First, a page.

The opinion of the court was delivered by: SUGARMAN
Plaintiff was injured aboard defendant's vessel on December 22, 1954 as a result of the alleged negligence of defendant and unseaworthiness of the vessel. He was not certified fit to resume his usual occupation until May 2, 1955.
On May 4, 1955 he retained in writing Bernard Rolnick, Esq., as his attorney to 'prosecute and adjust' his claim against defendant, agreeing to pay the said attorney a contingent fee of forty percent of any sum received.
However, before retaining Mr. Rolnick, plaintiff had retained Entes & Entes, Esqs., who had commenced a suit on the same claim against the defendant in the Eastern District. After Mr. Rolnick's retainer, the Eastern District suit was voluntarily dismissed by the plaintiff. Apparently no definite arrangement resulted from negotiations between Entes & Entes and Mr. Rolnick as to the lien of the former.
On November 11, 1955 plaintiff advised Mr. Rolnick by letter that he was discharged as plaintiff's attorney.
For many years prior to the date of Mr. Rolnick's retainer (May 4, 1955) and until August of 1955, there was employed in Mr. Rolnick's office a lawyer, Clara Fischer, Esq. It appears that Mrs. Fischer was in charge of the plaintiff's case while she was employed in Mr. Rolnick's office.
On November 14, 1955 Mrs. Fischer wrote Mr. Rolnick that she had been retained by plaintiff and requested that all papers in Mr. Rolnick's possession be turned over to her.
No suit was commenced on behalf of the plaintiff in this district until November 21, 1955 when a complaint was filed on plaintiff's behalf by Mrs. Fischer. On the same day plaintiff, upon his affidavit and that of Mrs. Fischer, moved for an order compelling Mr. Rolnick 'to turn over all documents, including correspondence, memoranda and reports, medical reports, and any other data made or received by him relating' to the plaintiff's claim.
In the meantime, Mr. Rolnick claims to have negotiated a $ 2,900 settlement, first offered on October 5, 1955 subject to confirmation by defendant's underwriters. It was orally confirmed to Mr. Rolnick by the underwriters' representative by telephone on November 15, 1955. On that day Mr. Rolnick so advised the plaintiff by telephone and telegram. The settlement was later confirmed by letter of the underwriters' representative to Mr. Rolnick on November 23, 1955.
In opposition to the instant motion, Mr. Rolnick asks 'that fees should be allowed herein' of forty percent of $ 2,900, to wit, $ 1,160, and reimbursement of expenses of $ 46.03, making a total of $ 1,206.03. His affidavit in opposition sets forth a schedule of the services which he claims he performed in the plaintiff's behalf herein. The reply affidavits of Mrs. Fischer and the plaintiff challenge the recital of these services by Mr. Rolnick. The court has, since the argument of the instant motion, received a letter from Entes & Entes requesting that they 'be afforded an opportunity to file an affidavit showing (their) services rendered to the plaintiff so that (their) lien may be fixed herein'.
Were this the usual situation where an attorney who commences a suit on behalf of a plaintiff and is thereafter discharged meets his former client's demand for a surrender of the papers in the attorney's possession, by asserting his charging lien on the ultimate recovery and his retaining lien on those papers, it would pose no problem. In such case the court has ample authority itself, or after a reference to a master, to summarily fix the value of the attorney's services and decree the recovery subject to a charging lien therefor or the papers held by the attorney subject to his retaining lien and order their surrender upon payment of the sum so fixed or security therefor.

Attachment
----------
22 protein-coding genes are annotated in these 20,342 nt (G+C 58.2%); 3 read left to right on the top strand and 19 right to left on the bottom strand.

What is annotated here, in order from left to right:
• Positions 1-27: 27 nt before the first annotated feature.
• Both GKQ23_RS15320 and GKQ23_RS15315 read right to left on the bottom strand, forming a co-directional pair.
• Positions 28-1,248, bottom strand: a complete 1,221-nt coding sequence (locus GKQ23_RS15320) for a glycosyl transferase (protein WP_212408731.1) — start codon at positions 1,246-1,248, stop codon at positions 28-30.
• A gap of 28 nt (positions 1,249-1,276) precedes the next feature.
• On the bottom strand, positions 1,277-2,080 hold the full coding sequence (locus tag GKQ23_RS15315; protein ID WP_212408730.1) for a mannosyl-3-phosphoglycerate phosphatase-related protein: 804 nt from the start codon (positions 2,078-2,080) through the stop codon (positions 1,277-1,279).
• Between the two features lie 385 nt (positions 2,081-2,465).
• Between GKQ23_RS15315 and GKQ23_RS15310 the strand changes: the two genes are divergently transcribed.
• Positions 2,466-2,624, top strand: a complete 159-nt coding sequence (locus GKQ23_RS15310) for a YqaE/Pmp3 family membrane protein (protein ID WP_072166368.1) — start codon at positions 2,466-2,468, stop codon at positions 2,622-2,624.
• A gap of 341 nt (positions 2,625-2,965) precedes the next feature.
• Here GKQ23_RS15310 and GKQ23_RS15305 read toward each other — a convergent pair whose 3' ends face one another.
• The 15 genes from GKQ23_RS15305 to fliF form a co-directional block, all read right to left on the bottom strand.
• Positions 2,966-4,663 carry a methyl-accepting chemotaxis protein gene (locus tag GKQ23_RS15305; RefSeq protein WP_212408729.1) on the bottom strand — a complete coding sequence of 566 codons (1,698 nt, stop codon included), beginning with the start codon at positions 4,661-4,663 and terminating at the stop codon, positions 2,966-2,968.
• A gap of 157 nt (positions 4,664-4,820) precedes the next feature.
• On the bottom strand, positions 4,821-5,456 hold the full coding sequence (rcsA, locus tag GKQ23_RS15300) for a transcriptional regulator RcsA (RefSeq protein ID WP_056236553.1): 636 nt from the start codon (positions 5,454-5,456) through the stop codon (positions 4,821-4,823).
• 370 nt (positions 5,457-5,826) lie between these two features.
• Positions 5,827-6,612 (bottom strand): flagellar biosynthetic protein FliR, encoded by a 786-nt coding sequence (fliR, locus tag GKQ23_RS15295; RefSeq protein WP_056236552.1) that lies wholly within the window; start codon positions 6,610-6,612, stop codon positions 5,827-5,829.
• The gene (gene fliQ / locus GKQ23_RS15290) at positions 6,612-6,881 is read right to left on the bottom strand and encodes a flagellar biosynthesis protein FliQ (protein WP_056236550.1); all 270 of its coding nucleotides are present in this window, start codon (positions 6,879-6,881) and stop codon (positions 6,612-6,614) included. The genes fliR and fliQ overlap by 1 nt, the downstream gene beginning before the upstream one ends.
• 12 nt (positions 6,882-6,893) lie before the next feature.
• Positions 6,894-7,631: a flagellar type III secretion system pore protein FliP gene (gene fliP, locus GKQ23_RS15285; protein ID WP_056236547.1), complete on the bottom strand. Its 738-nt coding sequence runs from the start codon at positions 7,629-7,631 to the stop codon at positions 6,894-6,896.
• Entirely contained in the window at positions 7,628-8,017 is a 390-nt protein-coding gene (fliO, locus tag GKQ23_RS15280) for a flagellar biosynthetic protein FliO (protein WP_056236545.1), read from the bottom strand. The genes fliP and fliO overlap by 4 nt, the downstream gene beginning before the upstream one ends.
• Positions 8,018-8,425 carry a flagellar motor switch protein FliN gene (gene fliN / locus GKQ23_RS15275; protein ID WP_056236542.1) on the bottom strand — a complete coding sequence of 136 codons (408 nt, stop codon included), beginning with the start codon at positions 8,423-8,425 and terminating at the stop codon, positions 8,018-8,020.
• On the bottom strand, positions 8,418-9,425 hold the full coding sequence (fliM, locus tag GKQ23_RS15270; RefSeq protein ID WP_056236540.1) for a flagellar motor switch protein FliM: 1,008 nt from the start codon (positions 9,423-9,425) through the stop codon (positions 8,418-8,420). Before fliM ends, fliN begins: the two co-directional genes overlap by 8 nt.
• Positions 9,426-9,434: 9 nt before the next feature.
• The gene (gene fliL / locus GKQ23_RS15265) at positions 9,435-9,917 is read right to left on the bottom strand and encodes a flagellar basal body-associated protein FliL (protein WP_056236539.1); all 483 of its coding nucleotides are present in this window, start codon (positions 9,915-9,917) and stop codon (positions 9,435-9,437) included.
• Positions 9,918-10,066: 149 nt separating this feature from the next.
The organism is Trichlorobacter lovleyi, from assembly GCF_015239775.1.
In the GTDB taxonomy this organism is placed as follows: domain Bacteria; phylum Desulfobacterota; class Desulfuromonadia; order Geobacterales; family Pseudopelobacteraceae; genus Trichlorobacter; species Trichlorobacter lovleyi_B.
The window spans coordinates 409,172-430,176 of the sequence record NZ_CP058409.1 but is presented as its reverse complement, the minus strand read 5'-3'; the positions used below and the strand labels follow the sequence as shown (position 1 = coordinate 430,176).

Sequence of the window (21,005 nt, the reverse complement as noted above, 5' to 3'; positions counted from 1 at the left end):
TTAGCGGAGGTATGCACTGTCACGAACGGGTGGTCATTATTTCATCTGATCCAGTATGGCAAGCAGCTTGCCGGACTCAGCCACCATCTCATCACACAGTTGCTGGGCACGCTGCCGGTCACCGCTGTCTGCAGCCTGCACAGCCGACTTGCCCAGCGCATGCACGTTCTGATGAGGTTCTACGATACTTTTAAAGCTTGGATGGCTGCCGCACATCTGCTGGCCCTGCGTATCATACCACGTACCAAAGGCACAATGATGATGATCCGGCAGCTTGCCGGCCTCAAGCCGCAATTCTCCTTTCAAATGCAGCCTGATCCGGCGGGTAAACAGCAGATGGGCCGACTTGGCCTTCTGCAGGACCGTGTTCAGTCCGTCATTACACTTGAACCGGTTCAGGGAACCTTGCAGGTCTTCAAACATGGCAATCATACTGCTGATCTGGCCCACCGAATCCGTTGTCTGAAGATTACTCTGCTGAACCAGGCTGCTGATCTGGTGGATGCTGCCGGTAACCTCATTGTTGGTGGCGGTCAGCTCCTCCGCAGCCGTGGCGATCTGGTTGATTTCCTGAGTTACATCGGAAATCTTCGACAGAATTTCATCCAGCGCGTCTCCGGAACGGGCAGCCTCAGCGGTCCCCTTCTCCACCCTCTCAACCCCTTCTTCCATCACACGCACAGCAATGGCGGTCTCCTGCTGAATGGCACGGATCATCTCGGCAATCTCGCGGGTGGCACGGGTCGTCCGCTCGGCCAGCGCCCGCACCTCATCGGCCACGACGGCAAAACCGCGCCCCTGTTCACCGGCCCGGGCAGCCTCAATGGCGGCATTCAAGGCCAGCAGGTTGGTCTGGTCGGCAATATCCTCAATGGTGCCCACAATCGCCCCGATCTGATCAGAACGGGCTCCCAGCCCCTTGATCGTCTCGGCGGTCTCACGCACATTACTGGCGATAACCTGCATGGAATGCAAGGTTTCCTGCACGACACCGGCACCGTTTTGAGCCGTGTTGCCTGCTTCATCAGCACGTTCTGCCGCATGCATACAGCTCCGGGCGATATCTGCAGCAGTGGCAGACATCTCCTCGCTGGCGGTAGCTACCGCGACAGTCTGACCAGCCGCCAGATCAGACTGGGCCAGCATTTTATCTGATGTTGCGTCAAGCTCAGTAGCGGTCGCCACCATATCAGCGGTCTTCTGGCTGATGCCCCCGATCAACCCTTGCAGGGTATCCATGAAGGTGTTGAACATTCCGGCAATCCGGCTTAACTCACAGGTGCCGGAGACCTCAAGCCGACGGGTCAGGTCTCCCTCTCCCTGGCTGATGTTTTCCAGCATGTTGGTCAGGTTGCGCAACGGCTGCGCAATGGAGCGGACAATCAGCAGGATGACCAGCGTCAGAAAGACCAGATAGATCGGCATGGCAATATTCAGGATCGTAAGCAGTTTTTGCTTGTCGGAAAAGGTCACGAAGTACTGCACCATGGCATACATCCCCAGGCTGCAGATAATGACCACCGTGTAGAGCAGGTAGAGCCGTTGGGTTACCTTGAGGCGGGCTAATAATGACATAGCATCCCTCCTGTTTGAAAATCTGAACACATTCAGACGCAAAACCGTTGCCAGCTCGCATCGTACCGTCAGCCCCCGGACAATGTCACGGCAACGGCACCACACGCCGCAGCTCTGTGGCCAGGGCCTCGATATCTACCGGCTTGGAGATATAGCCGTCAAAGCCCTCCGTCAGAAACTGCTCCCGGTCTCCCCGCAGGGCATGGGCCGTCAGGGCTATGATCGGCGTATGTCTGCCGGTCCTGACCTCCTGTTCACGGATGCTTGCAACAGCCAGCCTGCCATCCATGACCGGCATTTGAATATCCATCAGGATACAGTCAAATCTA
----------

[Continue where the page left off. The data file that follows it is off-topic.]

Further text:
But it is not.
The substantive law of this case is New York Judiciary Law, § 475, McK.Consol.Laws, c. 30, and the common law of New York. Under the language of that statute, it is apparent that Mr. Rolnick has no charging lien against the ultimate recovery in the case. The section makes such a lien conditioned upon the 'commencement of an action' and establishes the lien in favor of 'the attorney who appears for a party'. Mr. Rolnick, having never commenced an action and having never appeared for the plaintiff, has no statutory charging lien on any recovery by suit or settlement which the plaintiff may obtain.
Nor did Mr. Rolnick acquire a charging lien prior to suit under New York Judiciary Law § 475-a because he never served the notice required thereby. Had he done so, this court would have acquired ancillary jurisdiction as soon as the plaintiff filed his complaint herein even though through another attorney.
Mr. Rolnick does, however, have a common law retaining lien on any papers in his possession.
A retaining lien cannot be actively enforced except as an incident to a proceeding brought for another purpose.
The question is thus posed: (a) May plaintiff De La Paz have a summary direction in a suit commenced by him against defendant Coastal, wherein Mrs. Fischer is his original counsel, that Mr. Rolnick, his lawyer prior to such suit, be directed to turn over to Mrs. Fischer papers pertinent to De La Paz's claim ...